Battery energy storage systems (BESS) were a hot topic at a recent Community Board 1 meeting on Staten Island.
Jessica Jones-Gorman
Staten Island Advance, N.Y.
Sep. 17—STATEN ISLAND, N.Y. — Battery energy storage systems (BESS) were a hot topic at a recent Community Board 1 meeting, where North Shore residents raised plenty of questions about Mayor Eric Adams’ “City of Yes” zoning proposals — the first of which was approved by the City Planning Commission (CPC) this past week.
“The proposal is confusing, and it was shoved down our throats,” said CB1 member Peter Lisi, who made a motion for the board to officially vote on City of Yes for Carbon Neutrality, a proposal that was introduced earlier this year with a goal of modernizing NYC’s zoning regulations to support the state’s climate goals.
“They gave us 87 pages of complex language to review — an elaborate, obtuse document — and it seems like it already went through before we were given the chance to vote,” Nicholas Siclari, CB1 chair, added at the meeting, referencing the CPC’s approval of the initiative, which occurred a day before the scheduled CB1 vote. “The consensus was originally to waive our right to review, but if the board wants to vote, we can do so now.”
The Community Board did vote the proposal down — with 24 members voting no, two yes and five abstaining — but the overall sentiment in Salem Church in West Brighton that evening was that the community’s voice would never be heard.
“They’re putting these battery sites anywhere and everywhere ‘as of right,’” said John Guzzo, who represents the neighborhoods of Rosebank and Fort Wadsworth for CB1. “This is not a good thing for this community or for any community here on Staten Island.”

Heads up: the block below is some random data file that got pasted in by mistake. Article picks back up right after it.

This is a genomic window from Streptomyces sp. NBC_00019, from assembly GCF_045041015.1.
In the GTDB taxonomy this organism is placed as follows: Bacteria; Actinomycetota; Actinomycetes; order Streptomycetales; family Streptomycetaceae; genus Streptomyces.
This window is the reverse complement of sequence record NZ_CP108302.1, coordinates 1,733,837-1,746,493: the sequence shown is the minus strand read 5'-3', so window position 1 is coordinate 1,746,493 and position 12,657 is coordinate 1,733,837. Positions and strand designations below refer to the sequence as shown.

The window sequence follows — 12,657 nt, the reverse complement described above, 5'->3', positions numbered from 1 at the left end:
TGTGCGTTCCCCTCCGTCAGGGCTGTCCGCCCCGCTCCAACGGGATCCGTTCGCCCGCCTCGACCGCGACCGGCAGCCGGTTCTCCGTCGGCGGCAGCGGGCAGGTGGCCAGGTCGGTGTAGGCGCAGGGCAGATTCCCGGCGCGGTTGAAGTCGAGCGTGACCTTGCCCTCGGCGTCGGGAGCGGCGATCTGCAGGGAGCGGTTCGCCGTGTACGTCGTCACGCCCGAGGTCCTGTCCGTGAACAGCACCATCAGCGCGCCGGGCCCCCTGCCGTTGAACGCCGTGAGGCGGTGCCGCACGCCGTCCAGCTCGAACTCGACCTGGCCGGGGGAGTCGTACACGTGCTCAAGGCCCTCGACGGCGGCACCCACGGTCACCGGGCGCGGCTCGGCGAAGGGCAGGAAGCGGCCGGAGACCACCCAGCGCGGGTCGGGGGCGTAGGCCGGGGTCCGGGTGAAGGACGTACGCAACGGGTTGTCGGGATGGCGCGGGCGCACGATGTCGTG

The proposal calls for environmentally friendly retrofits for over 50,000 buildings and 1 million homes, the allocation of over 400 million square feet for electric vehicle charging, and the modernization of the city’s water, compost and recycling regulations — all measures that CPC officials say are critical steps for New York City to reach its ambitious environmental goals.
But the proposal’s push to remove zoning obstacles to facilitate a renewable energy grid, enabling developers to build battery energy storage infrastructure in residential areas without dispute, is what is provoking a negative Staten Island response.
“It seems the only thing the city is not saying yes to is respecting the valid concerns of Staten Island residents and elected officials,” said Assemblyman Sam Pirozzolo, (R-Mid-Island/North Shore), who attended the CB1 meeting. “BESS sites pose a severe risk of inextinguishable fires, coupled with toxic smoke that has the potential to harm the immediate and surrounding communities. They have no place in residential neighborhoods under any circumstances.”
According to the City of Yes project description, zoning currently considers BESS “electrical utility substations,” allowing for a maximum size of 10,000 square feet in residential districts through one special permit. The proposal would change that, allowing BESS to be installed in a wider range of zoning districts, with only larger facilities (bigger than the 10,000 square feet) requiring a special permit. BESS would also be without size limits in areas that are considered commercial and manufacturing districts, which sometimes directly border neighborhoods with schools and homes. The Department of City Planning’s website also notes that City of Yes Carbon Neutrality seeks to allow battery storage “in” or “on” residential buildings, pending FDNY and city Building Department approval.
Many in attendance at the CB1 meeting expressed concerns about those new zoning laws and were dismayed that their worries are being overlooked.
“They jumped ahead of us and approved it,” one member said. “Why did they even ask for our input if they were going to do what they wanted anyway?”
City of Yes for Carbon Neutrality began a formal 90-day public review on April 24, 2023. According to the city’s website, the proposal was then kicked to the local Community Boards and borough presidents for a vote, which should have occurred in July or August — a summer respite when monthly Community Board meetings are not required by the city.